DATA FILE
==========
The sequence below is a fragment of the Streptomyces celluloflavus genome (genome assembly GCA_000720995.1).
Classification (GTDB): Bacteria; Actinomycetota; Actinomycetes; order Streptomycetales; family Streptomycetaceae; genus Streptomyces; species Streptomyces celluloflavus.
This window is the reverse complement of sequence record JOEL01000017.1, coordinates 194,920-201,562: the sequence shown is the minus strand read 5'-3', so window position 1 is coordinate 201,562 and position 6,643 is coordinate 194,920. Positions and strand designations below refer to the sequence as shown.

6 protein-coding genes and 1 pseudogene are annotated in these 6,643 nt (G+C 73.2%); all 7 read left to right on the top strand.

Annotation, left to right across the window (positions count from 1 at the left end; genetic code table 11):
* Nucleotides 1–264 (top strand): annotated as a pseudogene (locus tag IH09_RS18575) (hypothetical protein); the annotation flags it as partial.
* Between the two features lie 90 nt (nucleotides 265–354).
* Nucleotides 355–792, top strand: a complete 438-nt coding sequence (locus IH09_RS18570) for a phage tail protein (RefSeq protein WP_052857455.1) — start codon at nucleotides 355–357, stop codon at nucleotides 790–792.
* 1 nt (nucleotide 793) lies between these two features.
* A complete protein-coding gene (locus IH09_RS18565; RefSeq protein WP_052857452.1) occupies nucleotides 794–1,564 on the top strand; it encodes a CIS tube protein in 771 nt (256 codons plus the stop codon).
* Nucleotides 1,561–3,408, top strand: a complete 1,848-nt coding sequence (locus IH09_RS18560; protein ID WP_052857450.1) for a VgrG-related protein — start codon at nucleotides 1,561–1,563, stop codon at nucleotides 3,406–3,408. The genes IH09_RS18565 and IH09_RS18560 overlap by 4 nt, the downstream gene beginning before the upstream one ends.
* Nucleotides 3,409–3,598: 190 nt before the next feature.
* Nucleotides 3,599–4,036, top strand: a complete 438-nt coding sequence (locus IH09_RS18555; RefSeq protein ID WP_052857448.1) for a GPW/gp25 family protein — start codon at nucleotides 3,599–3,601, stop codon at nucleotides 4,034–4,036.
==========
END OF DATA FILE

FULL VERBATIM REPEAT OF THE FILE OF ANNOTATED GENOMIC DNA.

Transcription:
The sequence below is a fragment of the Streptomyces celluloflavus genome (genome assembly GCA_000720995.1).
Classification (GTDB): Bacteria; Actinomycetota; Actinomycetes; order Streptomycetales; family Streptomycetaceae; genus Streptomyces; species Streptomyces celluloflavus.
This window is the reverse complement of sequence record JOEL01000017.1, coordinates 194,920-201,562: the sequence shown is the minus strand read 5'-3', so window position 1 is coordinate 201,562 and position 6,643 is coordinate 194,920. Positions and strand designations below refer to the sequence as shown.

6 protein-coding genes and 1 pseudogene are annotated in these 6,643 nt (G+C 73.2%); all 7 read left to right on the top strand.

Annotation, left to right across the window (positions count from 1 at the left end; genetic code table 11):
* Nucleotides 1–264 (top strand): annotated as a pseudogene (locus tag IH09_RS18575) (hypothetical protein); the annotation flags it as partial.
* Between the two features lie 90 nt (nucleotides 265–354).
* Nucleotides 355–792, top strand: a complete 438-nt coding sequence (locus IH09_RS18570) for a phage tail protein (RefSeq protein WP_052857455.1) — start codon at nucleotides 355–357, stop codon at nucleotides 790–792.
* 1 nt (nucleotide 793) lies between these two features.
* A complete protein-coding gene (locus IH09_RS18565; RefSeq protein WP_052857452.1) occupies nucleotides 794–1,564 on the top strand; it encodes a CIS tube protein in 771 nt (256 codons plus the stop codon).
* Nucleotides 1,561–3,408, top strand: a complete 1,848-nt coding sequence (locus IH09_RS18560; protein ID WP_052857450.1) for a VgrG-related protein — start codon at nucleotides 1,561–1,563, stop codon at nucleotides 3,406–3,408. The genes IH09_RS18565 and IH09_RS18560 overlap by 4 nt, the downstream gene beginning before the upstream one ends.
* Nucleotides 3,409–3,598: 190 nt before the next feature.
* Nucleotides 3,599–4,036, top strand: a complete 438-nt coding sequence (locus IH09_RS18555; RefSeq protein ID WP_052857448.1) for a GPW/gp25 family protein — start codon at nucleotides 3,599–3,601, stop codon at nucleotides 4,034–4,036.